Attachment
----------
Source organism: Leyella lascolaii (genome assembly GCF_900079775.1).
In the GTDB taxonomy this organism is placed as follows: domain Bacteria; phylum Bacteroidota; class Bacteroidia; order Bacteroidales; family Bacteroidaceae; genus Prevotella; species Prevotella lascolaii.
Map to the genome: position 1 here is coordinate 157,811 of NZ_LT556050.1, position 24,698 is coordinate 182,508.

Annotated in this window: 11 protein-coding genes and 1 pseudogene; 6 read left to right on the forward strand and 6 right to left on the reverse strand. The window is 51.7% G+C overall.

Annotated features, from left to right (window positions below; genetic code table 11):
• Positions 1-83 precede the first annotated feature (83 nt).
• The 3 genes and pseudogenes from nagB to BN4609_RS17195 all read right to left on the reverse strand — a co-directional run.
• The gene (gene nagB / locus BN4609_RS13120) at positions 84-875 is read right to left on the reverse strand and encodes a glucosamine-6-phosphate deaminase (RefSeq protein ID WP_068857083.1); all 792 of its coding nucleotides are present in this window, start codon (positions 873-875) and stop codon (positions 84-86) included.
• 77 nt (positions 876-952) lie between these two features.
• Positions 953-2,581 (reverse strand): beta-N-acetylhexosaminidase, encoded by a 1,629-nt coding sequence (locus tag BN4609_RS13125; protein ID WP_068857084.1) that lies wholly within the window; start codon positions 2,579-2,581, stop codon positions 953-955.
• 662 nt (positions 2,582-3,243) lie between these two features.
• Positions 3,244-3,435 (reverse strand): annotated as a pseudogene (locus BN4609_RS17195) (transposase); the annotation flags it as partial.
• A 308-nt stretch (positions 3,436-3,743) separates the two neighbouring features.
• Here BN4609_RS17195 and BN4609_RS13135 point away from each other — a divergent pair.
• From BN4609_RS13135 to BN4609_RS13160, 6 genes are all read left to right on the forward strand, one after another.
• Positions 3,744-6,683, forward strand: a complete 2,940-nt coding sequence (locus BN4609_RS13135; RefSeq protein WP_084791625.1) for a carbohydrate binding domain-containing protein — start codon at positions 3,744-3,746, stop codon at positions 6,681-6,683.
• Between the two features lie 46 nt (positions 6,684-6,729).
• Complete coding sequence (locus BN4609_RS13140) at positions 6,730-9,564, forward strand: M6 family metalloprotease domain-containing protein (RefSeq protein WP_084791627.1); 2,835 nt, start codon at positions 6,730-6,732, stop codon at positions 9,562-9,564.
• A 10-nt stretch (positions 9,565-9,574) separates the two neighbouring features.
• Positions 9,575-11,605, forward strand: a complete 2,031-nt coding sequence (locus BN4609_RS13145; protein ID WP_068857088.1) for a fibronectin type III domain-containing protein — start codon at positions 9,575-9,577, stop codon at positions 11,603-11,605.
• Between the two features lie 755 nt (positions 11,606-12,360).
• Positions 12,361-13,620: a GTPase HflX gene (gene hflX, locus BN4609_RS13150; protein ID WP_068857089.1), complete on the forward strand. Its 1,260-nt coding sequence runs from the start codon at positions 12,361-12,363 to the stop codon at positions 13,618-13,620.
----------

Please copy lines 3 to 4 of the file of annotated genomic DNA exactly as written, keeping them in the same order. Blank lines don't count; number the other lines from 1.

Map to the genome: position 1 here is coordinate 157,811 of NZ_LT556050.1, position 24,698 is coordinate 182,508.

Annotated in this window: 11 protein-coding genes and 1 pseudogene; 6 read left to right on the forward strand and 6 right to left on the reverse strand. The window is 51.7% G+C overall.